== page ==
Amniocentesis, when performed and risks have

Written by: Dr. Roque Devesa Hermida
Published:
Edited by: Top Doctors®

Amniocentesis is an invasive prenatal diagnostic technique by which a small amount of amniotic fluid is removed from the gestational sac, with which it is possible to perform certain studies.

It is performed through the abdomen of the mother, without need for anesthesia, through a fine needle and under ultrasound control (in this way the fetus is always visualized and its puncture is avoided). The surface of the maternal skin has been previously disinfected to prevent germs from crawling. The amniotic sac is pinched, away from the fetus, and once the needle is located, the amniotic fluid is drawn through a syringe. The extracted liquid is regenerated in a few hours.

Rest and care after amniocentesis

For amniocentesis no special preparation is necessary. It is performed on an outpatient basis after 14 weeks of gestation and the patient can return to her home immediately without problems. He is warned that in the next few hours he may have pelvic discomfort that does not matter.

In our center, the recommendations to the pregnant woman after an amniocentesis are:

- Home rest for 24 hours (no bedding is necessary but stay as long as possible at rest, eg. sofa, although you can get up to eat, serve, or climb a few stairs)

- After that 3-4 days of relative rest is recommended, that is to say, their habitual life with the greater possible rest that includes not doing abdominal efforts, not to give great walks, to avoid the sport and to avoid sexual relations. We also recommend avoiding immersion baths (bath or pool), but it is surely a recommendation that has no scientific basis.

As the only alarm to go to the clinic we notice bleeding or a loss of vaginal fluid.

If the woman is Rh negative, with a Rh-positive father, anti-D Gammaglobulin is given to the mother to avoid possible immunization if the fetus is Rh positive (the latter situation we can not know).

Indications or situations that would make it advisable, or not, to practice it

There are some indications that we will call "classic", which are related to certain risk factors: antecedent of a child with chromosomal abnormality , that one of the progenitors be carrying some chromosomal abnormality, repetitive abortions or a history of unexplained fetal death, has detected an anatomical abnormality in the fetus that makes it suspect that it may be a carrier of chromosomopathy and, the better known, advanced maternal age .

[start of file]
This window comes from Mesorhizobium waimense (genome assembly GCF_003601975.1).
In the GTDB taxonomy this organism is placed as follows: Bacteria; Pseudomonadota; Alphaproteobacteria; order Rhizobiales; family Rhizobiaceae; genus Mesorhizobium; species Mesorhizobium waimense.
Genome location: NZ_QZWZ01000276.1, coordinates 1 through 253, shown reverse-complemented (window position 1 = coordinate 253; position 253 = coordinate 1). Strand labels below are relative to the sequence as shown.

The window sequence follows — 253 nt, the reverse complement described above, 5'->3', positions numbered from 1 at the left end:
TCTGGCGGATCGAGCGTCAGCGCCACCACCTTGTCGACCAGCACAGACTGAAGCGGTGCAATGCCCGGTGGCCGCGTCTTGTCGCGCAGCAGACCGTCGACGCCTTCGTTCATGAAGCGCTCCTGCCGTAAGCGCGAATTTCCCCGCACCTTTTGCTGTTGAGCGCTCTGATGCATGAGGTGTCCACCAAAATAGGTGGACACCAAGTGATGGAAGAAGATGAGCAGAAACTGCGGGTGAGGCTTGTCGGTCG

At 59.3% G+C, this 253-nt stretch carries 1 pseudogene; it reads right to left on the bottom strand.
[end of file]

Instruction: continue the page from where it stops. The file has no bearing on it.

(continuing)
At higher maternal age is the risk of chromosomal abnormality , mainly trisomies, such as Down's Syndrome, because there are other chromosomal abnormalities that are not related to age.

But nowadays there is an indication that has grown significantly: the desire of the parents, for their concern (badly called anxiety) about whether the fetus is healthy.

The number of pregnant women who "a priori" could undergo an amniocentesis has increased in the last 20 years, mainly due to the increased age of the pregnant woman.

But there are also other reasons: fewer children, first child at later age (the mean is more than 32 years old), more gestations obtained after reproduction techniques.

It is also true that new non-invasive prenatal diagnostic methods have emerged in maternal blood , especially those related to Down syndrome (trisomy 21), which could reduce the number of amniocentesis, but at the cost of not detecting other anomalies .

This percentage can vary widely according to the centers, their protocol of prenatal diagnosis offer, which population of pregnant women at risk ... It is difficult to find absolute contraindications for amniocentesis, although there are situations that will have to assess the risk / benefit ratio of its realization: presence of uterine fibroids, mother carrying diseases with possible contagion to the fetus ...

Risks of amniocentesis

The fundamental risk is that of abortion after the test. Classically there has been talk of a one percent risk, clearly exaggerated at present, with higher resolution ultrasound and more qualified personnel.

In centers with experience, there is a 0.1 and 0.3 percent risk of abortion related to amniocentesis.

*Translated with Google translator. We apologize for any imperfection

By Dr. Roque Devesa Hermida
Obstetrics & Gynecology

Dr. Roque Devesa is a national expert and leader in ultrasound and prenatal diagnosis. Formed in the best national centers, it has been successively responsible Head of Unit and Head of Service at different hospitals, while has published over a hundred articles in journals of his of his specialty.

*Translated with Google translator. We apologize for any imperfection

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